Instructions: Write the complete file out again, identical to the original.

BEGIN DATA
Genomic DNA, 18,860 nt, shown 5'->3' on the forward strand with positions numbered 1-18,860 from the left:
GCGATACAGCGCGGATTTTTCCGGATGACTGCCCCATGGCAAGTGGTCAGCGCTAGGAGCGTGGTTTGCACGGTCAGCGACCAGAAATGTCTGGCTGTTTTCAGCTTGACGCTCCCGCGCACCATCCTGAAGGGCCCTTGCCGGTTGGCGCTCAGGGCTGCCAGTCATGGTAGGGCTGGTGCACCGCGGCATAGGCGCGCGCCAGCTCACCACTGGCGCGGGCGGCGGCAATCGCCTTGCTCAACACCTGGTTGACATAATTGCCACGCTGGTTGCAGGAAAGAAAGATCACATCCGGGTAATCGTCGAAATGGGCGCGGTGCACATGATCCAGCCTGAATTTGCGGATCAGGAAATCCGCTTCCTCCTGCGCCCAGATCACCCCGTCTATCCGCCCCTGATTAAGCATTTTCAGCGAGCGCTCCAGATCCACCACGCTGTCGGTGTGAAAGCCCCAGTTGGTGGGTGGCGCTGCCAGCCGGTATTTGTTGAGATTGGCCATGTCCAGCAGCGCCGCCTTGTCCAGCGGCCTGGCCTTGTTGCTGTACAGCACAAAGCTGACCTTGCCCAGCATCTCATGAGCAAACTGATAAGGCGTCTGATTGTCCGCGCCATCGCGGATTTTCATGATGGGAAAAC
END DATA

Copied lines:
Genomic DNA, 18,860 nt, shown 5'->3' on the forward strand with positions numbered 1-18,860 from the left:
GCGATACAGCGCGGATTTTTCCGGATGACTGCCCCATGGCAAGTGGTCAGCGCTAGGAGCGTGGTTTGCACGGTCAGCGACCAGAAATGTCTGGCTGTTTTCAGCTTGACGCTCCCGCGCACCATCCTGAAGGGCCCTTGCCGGTTGGCGCTCAGGGCTGCCAGTCATGGTAGGGCTGGTGCACCGCGGCATAGGCGCGCGCCAGCTCACCACTGGCGCGGGCGGCGGCAATCGCCTTGCTCAACACCTGGTTGACATAATTGCCACGCTGGTTGCAGGAAAGAAAGATCACATCCGGGTAATCGTCGAAATGGGCGCGGTGCACATGATCCAGCCTGAATTTGCGGATCAGGAAATCCGCTTCCTCCTGCGCCCAGATCACCCCGTCTATCCGCCCCTGATTAAGCATTTTCAGCGAGCGCTCCAGATCCACCACGCTGTCGGTGTGAAAGCCCCAGTTGGTGGGTGGCGCTGCCAGCCGGTATTTGTTGAGATTGGCCATGTCCAGCAGCGCCGCCTTGTCCAGCGGCCTGGCCTTGTTGCTGTACAGCACAAAGCTGACCTTGCCCAGCATCTCATGAGCAAACTGATAAGGCGTCTGATTGTCCGCGCCATCGCGGATTTTCATGATGGGAAAAC